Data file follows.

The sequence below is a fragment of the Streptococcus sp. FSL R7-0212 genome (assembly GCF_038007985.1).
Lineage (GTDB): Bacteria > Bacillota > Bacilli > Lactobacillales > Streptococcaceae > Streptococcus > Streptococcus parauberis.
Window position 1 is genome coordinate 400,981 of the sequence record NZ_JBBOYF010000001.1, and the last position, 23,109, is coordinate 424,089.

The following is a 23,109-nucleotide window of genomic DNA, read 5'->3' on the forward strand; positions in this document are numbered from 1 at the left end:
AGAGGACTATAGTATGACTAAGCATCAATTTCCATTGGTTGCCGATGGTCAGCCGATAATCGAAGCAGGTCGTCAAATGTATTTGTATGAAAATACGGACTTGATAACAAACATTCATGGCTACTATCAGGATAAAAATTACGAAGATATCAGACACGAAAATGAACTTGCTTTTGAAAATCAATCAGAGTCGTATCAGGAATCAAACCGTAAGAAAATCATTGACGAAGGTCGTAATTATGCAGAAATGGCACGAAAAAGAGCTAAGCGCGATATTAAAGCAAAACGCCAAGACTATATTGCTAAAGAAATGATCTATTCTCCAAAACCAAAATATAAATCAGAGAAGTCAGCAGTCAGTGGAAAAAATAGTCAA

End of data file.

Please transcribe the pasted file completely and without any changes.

The sequence below is a fragment of the Streptococcus sp. FSL R7-0212 genome (assembly GCF_038007985.1).
Lineage (GTDB): Bacteria > Bacillota > Bacilli > Lactobacillales > Streptococcaceae > Streptococcus > Streptococcus parauberis.
Window position 1 is genome coordinate 400,981 of the sequence record NZ_JBBOYF010000001.1, and the last position, 23,109, is coordinate 424,089.

The following is a 23,109-nucleotide window of genomic DNA, read 5'->3' on the forward strand; positions in this document are numbered from 1 at the left end:
AGAGGACTATAGTATGACTAAGCATCAATTTCCATTGGTTGCCGATGGTCAGCCGATAATCGAAGCAGGTCGTCAAATGTATTTGTATGAAAATACGGACTTGATAACAAACATTCATGGCTACTATCAGGATAAAAATTACGAAGATATCAGACACGAAAATGAACTTGCTTTTGAAAATCAATCAGAGTCGTATCAGGAATCAAACCGTAAGAAAATCATTGACGAAGGTCGTAATTATGCAGAAATGGCACGAAAAAGAGCTAAGCGCGATATTAAAGCAAAACGCCAAGACTATATTGCTAAAGAAATGATCTATTCTCCAAAACCAAAATATAAATCAGAGAAGTCAGCAGTCAGTGGAAAAAATAGTCAA